If that be so, then it would appear to me that no union should ever get a sole determination— either English or Irish. I am not trying to score a point off the Minister. When I commenced to consider ...More Button

I think it was suggested but I accept the Minister's statement. When the Minister says that control is not entirely here, what does he mean? So far as I understand, control is entirely here. The m...More Button

Yes. Several men lost their jobs. They never would have lost their jobs if they had been dealing with these big amalgamated unions.More Button

I do not think it was the N.U.R. The situation is not quite as the Minister described it, although I understand his reluctance to give a sole organising licence to a union which has not got its headq...More Button

They certainly think they have.More Button

Hear, hear! Quite sound.More Button

Is that what he meant?More Button

Maybe he meant that you would be bringing the advantages of the Irish Transport and General Workers' Union over to Great Britain.More Button

Senator Foran was not here to listen to Senator Mrs. Concannon, but I think Senator Foran is by no means as simple as Senator Mrs. Concannon would make him out to be. I have an open mind about this a...More Button

I think it is.More Button

Is fíor. Tá eolas agam-sa ar an gceist seo agus tá an Seanadóir Cú Uladh tréis a rá na thuigeann sé dada mar gheall ar an scéal.More Button

The Minister himself was a crank long enough before he recovered. There are still plenty of cranks. We do not all turn when father says turn—that is the difficulty. Senator Foran, of course, is nat...More Button

I am glad nobody denies it. As to all this talk of Senator Cú Uladh about England interfering in our affairs, we should not use our national freedom, as so many small States have used their national...More Button

We hope not, generally.More Button

They are not.More Button

What Senator Magennis has just said convinces me that this question of foreign unions is worth a debate. If we could have had a Second Reading debate on a Bill dealing with this matter only, Senator ...More Button

There is provision here for a ballot. Is the tribunal bound by the ballot when it takes it?More Button

When I read this first sub-section I found some difficulty in understanding among whom the ballot was to be taken. Is it to be taken among members of a union or among workmen, whether union or non-un...More Button

It would be very difficult to arrange for a ballot among non-union workmen.More Button

It beats me.More Button

Can the national teachers apply for a determination to have the sole right?More Button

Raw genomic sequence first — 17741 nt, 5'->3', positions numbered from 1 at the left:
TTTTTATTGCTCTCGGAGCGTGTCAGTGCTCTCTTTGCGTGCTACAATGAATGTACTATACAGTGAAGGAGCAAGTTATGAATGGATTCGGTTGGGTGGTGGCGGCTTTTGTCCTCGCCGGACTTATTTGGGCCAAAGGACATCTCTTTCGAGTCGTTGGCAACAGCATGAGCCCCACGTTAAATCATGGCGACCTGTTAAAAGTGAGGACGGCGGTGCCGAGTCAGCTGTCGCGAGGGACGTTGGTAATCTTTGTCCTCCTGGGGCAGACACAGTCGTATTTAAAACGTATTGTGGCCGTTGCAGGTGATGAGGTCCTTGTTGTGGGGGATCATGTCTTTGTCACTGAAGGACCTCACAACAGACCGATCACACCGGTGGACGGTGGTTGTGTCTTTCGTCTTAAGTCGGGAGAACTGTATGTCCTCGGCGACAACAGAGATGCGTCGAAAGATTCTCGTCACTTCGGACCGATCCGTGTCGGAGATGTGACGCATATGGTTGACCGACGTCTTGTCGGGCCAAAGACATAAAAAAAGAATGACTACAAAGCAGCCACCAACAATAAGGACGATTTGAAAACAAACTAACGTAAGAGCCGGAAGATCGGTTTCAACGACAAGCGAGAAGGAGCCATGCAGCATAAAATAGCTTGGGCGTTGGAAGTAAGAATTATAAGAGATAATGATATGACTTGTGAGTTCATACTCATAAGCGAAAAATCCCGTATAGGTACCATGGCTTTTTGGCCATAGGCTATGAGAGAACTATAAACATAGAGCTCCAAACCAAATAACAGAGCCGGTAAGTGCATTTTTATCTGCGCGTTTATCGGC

Surely the case for the Minister, the case for what is in the Bill, is that the national teachers are paid out of public funds. Is that not the case?More Button

The nature of their vocation?More Button

Because of the nature of their vocation?More Button

Because they are paid out of public funds and they deal with the Minister—partly civil servants.More Button

Perhaps the Minister will now indicate what is the effect of giving a determination to be the sole organising body to a particular union?More Button

My difficulty is this. The tribunal in 1942, let us say, considers the position of two unions. It finds union A has a membership of 10,000 and union B 800 and it gives the sole organising determinati...More Button

Therefore by 1945 I do not see how union B could possibly reverse the position and get a licence to organise the same as union A.More Button

Nor do I see how a new union of any kind could be formed in the interval unless in circumstances and with conditions which apparently no body of seceders could fulfil.More Button

Yes, because they are so well off. I am not pleading for secessions from unions or for mushroom unions—I am against that.More Button

Is it conceivable at the end of five years that any union could be in a position to alter facts as they find them then?More Button

Mind you, I did.More Button

May I go back for a moment to the other amendment? I wanted to get that information from the Minister, because it appeared to me, and the Minister has now confirmed it, that where there is a big unio...More Button

They would be enormously increased. The position, therefore, is that while the big unions may survive by dividing up the workers between them, where there is a big union and a small union and the big...More Button

With regard to the two amendments to this section, in the name of Senator Douglas, the Senator made his arrangements on the basis of a late meeting and then had to change his arrangements at the last ...More Button